The Bordeaux classification of 1855 is still in use, as is the Sauternes and Barsac Classification of the same year. Wines from certain regions can be bought En Primeur, which is when the wine is sold prior to it being bottled.
The Rhône Valley is in the South of France and is situated in the Rhône river valley. The region has been growing wines for centuries and is generally split into two sub-regions. In the Northern Rhône, Syrah is the predominant grape variety, though it is often blended with other white varieties like Marsanne, Rousanne and Viognier, or the red grape Mourvedre. In the Southern Rhône, a wide range of white, red and rosés are produced alongside the undisputed king of the Rhône, Châteauneuf-du-Pape.
The Northern Rhône is cooler than the Southern Rhône and has a continental climate with warm summers and cold winter. The appellations from North to South are Côte-Rôtie, Condrieu, Château-Grillet, Saint-Joseph, Crozes-Hermitage, Hermitage, Cornas and Saint-Péray.
In Southern Rhône, the climate is more Mediterranean, with mild winters and hot summers. Châteauneuf-du-Pape is the most famous appellation but others include Côtes du Rhône, Gigondas and Lirac. Large pebbles are used in the region, placed at the base of the vines to absorb the suns heat during the day, to keep the vines warm at night.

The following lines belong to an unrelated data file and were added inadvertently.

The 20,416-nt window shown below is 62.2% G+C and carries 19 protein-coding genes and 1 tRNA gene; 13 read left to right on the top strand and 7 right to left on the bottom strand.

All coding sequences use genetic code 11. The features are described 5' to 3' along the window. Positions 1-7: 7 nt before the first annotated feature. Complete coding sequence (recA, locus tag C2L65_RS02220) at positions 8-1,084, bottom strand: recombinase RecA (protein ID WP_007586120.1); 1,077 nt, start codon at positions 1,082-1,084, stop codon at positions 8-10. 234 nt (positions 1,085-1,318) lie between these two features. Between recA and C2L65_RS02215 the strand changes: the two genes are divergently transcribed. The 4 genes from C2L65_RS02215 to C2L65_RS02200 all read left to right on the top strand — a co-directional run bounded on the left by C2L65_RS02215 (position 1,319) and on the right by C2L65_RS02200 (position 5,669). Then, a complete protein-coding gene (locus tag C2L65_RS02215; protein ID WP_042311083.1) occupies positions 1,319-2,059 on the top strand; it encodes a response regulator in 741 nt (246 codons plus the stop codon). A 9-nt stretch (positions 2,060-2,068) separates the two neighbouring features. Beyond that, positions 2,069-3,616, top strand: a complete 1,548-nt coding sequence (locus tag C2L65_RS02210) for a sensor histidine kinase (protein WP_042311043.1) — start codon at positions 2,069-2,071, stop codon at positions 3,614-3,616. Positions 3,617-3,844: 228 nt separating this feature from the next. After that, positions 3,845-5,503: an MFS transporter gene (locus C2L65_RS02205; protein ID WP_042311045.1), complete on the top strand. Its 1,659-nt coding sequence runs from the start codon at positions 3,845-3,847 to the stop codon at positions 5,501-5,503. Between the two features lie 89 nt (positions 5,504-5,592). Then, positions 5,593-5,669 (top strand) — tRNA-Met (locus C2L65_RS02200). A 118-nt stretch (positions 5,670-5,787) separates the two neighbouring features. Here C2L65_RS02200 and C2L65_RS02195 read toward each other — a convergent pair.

Châteauneuf-du-Papes are blended from the 13 permitted grape varieties, though Grenache usually dominates, supported by Syrah and Mourvèdre. These wines can be supremely rich and complex and typically warrant 5-10 years in the cellar for best results.
The rhone appellation furthest north, the translation of cote rotie is "Roasted slope," named after the region's very steep, south facing slopes that have ideal exposure to the sun. There are two main slopes, cote brunes & cote blondes. They are just as they sound, with the darker brunes soils consisting of rich clay and iron, producing firm and robust wine. The lighter soils of the blondes slope contain more slate and limestone, making elegant and soft wine. Wine can be from one designated slope, or a blend of both – the label will designate which it is.
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About the brand Domaine René Rostaing
René Rostaing has made a life’s work of defending the idea that Côte Rôtie should taste like Côte Rôtie, not like Hermitage, and certainly not like new world Syrah.
In fact, he is nothing less than a beacon for those we’ve called the region’s “Classicists”—vignerons whose philosophies incorporate some new ideas while capturing the best of the region’s traditions—to make wines of purity and expression that are the essence of their region, village and vineyard.
A grower since 1971, his first vineyard purchases were a microscopic half acre each in Côte Blonde and in La Landonne on the Côte Brune. The real breakthrough came when his father-in-law, Albert Dervieux-Thaize, retired in 1990, followed by his uncle Marius Gentaz three years later. Between these two legendary growers, Rostaing acquired over ten acres of very old vines in some of the appellation’s top sites.